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Immigration & Trumps Wall

Discussion in 'Politics Forum (Local/National/World)' started by searcher, Jan 6, 2017.



  1. Cigarlover

    Cigarlover Gold Member Gold Chaser

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    We don't need a wall. Bring our troops home and put them on the border. Once they are on the border, every vehicle that comes in from Mexico gets searched for drugs and humans.
    An announcement is made that there is a one time amnesty for all illegals. They have 14 days to get on a bus back to Mx. Busses will be provided. Anyone caught after the amnesty period does 10 years in prison on a work release programs where they will be required to work everyday rebuilding the infrastructure in America. After the 10 years is up they will get a free bus ride back to Mx.
    Any employer caught hiring an illegal gets a 10k fine and 6 months in jail. Any politician declaring sanctuary city is immediately jailed in club fed for 10 years and joins the crew rebuilding infrastructure.
     
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  2. searcher

    searcher Mother Lode Found Site Supporter ++ Mother Lode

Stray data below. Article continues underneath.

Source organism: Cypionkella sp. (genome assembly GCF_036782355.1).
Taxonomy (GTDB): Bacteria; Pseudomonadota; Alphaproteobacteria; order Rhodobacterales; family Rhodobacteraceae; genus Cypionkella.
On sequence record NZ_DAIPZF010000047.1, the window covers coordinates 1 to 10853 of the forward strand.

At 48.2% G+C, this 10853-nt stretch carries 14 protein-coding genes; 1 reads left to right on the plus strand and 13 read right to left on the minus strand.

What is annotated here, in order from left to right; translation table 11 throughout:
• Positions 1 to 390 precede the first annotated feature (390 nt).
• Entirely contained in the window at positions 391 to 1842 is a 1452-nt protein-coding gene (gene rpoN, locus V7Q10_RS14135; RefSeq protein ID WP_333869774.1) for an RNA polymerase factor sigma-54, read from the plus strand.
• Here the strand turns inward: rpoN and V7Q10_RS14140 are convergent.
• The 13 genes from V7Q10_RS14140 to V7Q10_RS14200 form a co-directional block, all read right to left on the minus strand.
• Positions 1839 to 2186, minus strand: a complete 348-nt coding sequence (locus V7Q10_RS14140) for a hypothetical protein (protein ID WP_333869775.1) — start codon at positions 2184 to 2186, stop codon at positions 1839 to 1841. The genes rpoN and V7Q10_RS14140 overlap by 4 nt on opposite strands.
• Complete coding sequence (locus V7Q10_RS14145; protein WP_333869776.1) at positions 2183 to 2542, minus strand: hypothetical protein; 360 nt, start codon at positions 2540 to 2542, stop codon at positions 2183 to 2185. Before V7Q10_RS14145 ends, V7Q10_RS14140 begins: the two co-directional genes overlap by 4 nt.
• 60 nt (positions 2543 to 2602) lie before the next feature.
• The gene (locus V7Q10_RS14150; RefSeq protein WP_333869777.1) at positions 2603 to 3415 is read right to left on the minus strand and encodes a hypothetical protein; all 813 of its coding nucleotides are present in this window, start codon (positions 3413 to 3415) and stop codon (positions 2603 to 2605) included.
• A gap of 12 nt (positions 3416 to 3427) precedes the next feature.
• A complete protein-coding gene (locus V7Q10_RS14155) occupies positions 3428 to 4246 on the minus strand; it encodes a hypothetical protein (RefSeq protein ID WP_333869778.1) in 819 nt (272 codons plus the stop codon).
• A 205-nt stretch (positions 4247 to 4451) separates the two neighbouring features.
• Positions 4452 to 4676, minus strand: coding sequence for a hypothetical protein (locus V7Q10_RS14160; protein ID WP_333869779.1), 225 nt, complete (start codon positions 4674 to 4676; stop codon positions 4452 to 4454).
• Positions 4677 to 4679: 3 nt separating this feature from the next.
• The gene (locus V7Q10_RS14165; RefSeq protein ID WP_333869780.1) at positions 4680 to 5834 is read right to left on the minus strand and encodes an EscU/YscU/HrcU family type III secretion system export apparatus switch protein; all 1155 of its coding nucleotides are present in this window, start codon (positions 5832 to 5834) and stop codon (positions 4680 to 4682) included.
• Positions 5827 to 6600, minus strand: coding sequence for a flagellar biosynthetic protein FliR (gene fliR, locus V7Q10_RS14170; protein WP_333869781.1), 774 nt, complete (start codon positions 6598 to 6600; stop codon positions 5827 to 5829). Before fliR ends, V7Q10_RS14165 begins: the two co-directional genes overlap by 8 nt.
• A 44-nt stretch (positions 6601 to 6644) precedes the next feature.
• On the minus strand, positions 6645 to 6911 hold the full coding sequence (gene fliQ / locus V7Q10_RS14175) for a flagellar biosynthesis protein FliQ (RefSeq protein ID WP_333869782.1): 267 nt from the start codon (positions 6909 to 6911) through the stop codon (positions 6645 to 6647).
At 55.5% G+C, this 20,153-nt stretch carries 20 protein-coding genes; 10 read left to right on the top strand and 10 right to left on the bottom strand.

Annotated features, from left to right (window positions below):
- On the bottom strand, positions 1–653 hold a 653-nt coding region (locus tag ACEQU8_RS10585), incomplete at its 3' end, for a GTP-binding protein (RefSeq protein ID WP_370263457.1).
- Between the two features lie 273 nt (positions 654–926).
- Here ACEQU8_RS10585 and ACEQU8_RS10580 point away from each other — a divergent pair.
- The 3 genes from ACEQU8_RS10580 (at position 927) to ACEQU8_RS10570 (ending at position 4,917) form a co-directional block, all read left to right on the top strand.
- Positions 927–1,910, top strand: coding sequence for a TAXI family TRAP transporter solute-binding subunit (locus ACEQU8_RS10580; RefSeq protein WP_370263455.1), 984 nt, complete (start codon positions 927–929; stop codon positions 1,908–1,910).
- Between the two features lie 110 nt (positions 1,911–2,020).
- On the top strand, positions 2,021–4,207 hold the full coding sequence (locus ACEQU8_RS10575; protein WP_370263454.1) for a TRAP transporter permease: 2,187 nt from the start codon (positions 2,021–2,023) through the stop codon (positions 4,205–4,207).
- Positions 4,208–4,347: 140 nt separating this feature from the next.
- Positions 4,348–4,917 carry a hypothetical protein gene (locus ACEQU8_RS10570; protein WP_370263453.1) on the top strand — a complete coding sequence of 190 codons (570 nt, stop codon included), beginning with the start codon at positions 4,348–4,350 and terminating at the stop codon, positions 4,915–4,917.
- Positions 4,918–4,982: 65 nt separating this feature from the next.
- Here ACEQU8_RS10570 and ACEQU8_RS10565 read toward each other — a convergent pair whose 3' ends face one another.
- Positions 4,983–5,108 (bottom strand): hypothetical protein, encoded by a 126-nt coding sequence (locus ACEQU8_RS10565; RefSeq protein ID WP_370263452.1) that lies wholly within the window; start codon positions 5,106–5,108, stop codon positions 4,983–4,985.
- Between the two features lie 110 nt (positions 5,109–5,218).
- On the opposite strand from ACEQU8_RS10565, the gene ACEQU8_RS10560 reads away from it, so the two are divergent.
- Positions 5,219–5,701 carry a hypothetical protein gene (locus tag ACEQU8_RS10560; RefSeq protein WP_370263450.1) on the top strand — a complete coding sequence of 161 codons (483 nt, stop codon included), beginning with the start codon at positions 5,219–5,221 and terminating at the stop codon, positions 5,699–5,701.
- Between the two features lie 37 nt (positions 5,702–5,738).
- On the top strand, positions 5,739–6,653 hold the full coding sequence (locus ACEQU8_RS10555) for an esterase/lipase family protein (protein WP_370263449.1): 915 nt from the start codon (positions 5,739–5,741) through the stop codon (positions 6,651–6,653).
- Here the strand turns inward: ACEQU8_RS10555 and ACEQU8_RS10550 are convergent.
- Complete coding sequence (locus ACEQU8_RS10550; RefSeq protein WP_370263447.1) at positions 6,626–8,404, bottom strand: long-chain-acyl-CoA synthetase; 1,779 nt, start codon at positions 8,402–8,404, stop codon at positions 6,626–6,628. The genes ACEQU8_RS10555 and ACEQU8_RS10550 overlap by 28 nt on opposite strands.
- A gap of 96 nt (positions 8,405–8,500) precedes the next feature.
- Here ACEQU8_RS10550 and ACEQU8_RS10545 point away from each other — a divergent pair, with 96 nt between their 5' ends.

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  3. searcher

    searcher Mother Lode Found Site Supporter ++ Mother Lode

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    Trump faces legal challenge on border wall with Mexico

    [​IMG]
    Associated Press
    By ELLIOT SPAGAT, Associated Press
    3 hrs ago



    SAN DIEGO — An Indiana-born federal judge, whose Mexican heritage Donald Trump used to paint him as biased against him in a 2016 court case because of his immigration stance, will hear arguments in a lawsuit that could block construction of a border wall with Mexico.

    Judge Gonzalo Curiel will hear arguments Friday on a lawsuit from the state of California and advocacy groups that a border wall with Mexico must go through normal environmental reviews, which could cause major delays.

    The Trump administration wants Curiel to dismiss the challenges, and wall opponents want him to immediately rule in their favor.

    Trump repeatedly criticized Curiel in 2016 as lawsuits against Trump University neared trial, suggesting that the judge's Mexican heritage meant he could not be impartial in the fraud cases. Trump settled for $25 million shortly after winning the election, without admitting wrongdoing.

    Curiel, who was forced out of his home and needed around-the-clock protection when he prosecuted Mexican drug kingpins in the 1990s, was unfazed by Trump's criticism during the campaign, said Gregory Vega, a former U.S. attorney in San Diego and longtime friend.

    "He's had a credible threat made on his life. I don't think when he was called names, I don't think that really bothered him," said Vega.

    The Center for Biological Diversity was first to sue over the wall, with three other groups — Sierra Club, Defenders of Wildlife and the Animal Legal Defense Fund — later filing a lawsuit. California Attorney General Xavier Becerra, a Democrat, was close behind, and Curiel consolidated all three cases into one.